New Thermal Area Discovered in Yellowstone
Written by Andrew-Rossi on April 15, 2019
Scientists have discovered a new thermal area in Yellowstone National Park.
The area is in the northeast corner of the park near West Tern Lake, and is about the size of four football fields. That’s according to Wyoming Public Media.
Greg Vaughan, a research scientist with the United States Geological Survey, found the new hot spot when going over images taken by satellites that track thermal areas by measuring heat being emitted from the ground. He said that when he went through archives of past images in the same spot, he noticed that the area used to be covered by trees – but now it’s an area of dead trees and bright soil.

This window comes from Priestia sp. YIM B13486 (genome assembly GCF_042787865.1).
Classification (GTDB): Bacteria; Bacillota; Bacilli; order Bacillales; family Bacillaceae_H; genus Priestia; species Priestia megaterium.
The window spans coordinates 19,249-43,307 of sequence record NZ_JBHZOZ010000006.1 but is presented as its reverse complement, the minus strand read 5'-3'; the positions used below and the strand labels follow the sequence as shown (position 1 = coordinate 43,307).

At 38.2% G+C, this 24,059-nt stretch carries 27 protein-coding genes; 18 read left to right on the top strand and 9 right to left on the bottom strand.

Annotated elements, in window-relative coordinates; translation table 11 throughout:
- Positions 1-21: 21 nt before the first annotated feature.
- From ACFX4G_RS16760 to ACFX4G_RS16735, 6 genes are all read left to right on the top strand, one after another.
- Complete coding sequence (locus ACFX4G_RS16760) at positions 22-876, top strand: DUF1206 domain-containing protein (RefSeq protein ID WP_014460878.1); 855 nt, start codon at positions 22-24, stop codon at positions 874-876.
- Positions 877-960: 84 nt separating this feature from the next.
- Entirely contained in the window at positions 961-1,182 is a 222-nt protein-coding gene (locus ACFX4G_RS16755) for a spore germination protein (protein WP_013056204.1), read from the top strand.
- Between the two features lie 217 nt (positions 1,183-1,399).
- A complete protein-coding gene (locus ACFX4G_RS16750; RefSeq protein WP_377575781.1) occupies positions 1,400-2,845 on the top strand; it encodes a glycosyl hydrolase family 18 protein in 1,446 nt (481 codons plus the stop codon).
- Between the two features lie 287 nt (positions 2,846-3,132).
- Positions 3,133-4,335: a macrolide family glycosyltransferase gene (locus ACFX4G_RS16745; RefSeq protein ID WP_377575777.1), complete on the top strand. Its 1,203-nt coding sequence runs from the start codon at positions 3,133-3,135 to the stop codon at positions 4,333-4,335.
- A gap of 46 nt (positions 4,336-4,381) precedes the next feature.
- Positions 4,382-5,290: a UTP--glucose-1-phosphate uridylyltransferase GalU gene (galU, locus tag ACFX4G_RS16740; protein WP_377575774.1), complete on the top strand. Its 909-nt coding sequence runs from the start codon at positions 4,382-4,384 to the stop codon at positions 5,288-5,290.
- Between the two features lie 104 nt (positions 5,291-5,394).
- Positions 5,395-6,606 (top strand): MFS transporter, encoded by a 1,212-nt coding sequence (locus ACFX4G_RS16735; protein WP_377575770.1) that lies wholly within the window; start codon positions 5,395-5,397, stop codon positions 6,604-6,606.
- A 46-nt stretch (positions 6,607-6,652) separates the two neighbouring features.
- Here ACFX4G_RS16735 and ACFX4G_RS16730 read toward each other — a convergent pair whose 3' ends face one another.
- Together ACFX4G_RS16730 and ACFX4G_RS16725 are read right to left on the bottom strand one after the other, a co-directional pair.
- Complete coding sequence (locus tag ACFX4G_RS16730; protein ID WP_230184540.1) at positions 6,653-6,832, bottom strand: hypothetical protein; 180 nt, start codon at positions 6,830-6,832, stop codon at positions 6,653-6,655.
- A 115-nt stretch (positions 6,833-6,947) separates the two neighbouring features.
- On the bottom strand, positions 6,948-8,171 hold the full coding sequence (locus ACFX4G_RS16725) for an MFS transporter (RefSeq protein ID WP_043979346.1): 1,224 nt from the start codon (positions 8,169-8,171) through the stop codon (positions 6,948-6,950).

Vaughan told Wyoming Public Media that thermal areas are formed when water or snow is heated by magma below the surface and then comes back to the ground through cracks and fractures in the ground. Hot springs and geysers are often indicators of a hot spot.
But Vaughan says the underground flow can change due to the hundreds of earthquakes that occur in the geologically active area. He points out those earthquakes can change the orientation of the plumbing system, closing some areas and reopening some others.